Don’t make promises you can’t keep. Wise parents tell small children that, and wary lovers use that command as a taunt. But in the world of finance, unrealistic promises are the norm, and they are too often broken. Depositors in the banks of Cyprus may be learning that lesson.
True, the government of the Mediterranean island may retreat from its first plan, and in any case the accounts are to be taxed, not written down, so the terms of the deposit insurance will be technically kept. And strictly speaking, deposit guarantees are not being breached in the United States and other countries with an inflation rate higher than the interest rate paid on savings accounts, even though that inflation-tax steadily erodes the accounts’ real value. But in fact, governments – both small and suspect like Cyprus, and large and respectable like the United States – have failed the lovers’ test. They have made promises to savers which they either cannot or will not keep.
These trust-breaking governments can resort to the errant lover’s usual excuse: we could not have known what the future would bring. Just as bitter experience somehow invalidates a promise of undying love, an impossible-to-predict avalanche of bad loans might erase the obligations of Cypriot banks and the equally unpredictable financial crisis could exculpate monetary authorities in the United States and elsewhere. Such events, they can say, are like the acts of God which invalidate insurance policies.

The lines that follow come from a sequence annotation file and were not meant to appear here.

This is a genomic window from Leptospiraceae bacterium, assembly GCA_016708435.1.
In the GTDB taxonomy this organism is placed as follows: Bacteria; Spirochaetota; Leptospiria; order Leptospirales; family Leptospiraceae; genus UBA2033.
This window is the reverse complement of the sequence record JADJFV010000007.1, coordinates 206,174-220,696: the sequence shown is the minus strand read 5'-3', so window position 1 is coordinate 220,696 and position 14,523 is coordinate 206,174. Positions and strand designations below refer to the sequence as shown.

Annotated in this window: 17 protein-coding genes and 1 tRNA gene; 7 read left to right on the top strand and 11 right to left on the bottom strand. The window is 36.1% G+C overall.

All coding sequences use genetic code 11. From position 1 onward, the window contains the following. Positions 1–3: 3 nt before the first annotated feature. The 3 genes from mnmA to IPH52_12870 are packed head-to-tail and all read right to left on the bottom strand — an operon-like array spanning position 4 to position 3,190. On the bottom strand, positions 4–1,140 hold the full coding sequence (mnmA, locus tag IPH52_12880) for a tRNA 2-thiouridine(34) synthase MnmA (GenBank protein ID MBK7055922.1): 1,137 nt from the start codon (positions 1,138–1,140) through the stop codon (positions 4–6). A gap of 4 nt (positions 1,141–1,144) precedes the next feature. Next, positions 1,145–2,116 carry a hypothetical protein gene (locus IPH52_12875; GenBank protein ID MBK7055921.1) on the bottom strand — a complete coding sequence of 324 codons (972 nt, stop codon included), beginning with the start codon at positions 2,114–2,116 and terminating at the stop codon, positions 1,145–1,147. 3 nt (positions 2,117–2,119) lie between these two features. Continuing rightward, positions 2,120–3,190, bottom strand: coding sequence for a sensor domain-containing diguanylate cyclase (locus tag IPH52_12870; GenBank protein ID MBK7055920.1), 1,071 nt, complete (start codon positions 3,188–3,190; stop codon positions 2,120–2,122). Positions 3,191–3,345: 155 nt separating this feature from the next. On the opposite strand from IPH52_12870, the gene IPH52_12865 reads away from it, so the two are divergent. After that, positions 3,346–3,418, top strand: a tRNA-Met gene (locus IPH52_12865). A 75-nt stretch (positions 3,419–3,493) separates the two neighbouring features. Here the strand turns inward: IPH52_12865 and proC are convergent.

Lovers’ quarrels are a delicate matter, but it is not hard to judge the promises made by the Cypriot government. It should have known better. There was nothing like the financial equivalent of an asteroid collision. The authorities could either have kept the banks from expanding wildly without sufficient buffers against losses, or they could have refused to issue an unaffordable guarantee.
States which use inflation and low interest rates to break their promises may be more suave about their promise-breaking, but they are also guilty of a breach of faith. They obey the letter, but violate the spirit of their commitments.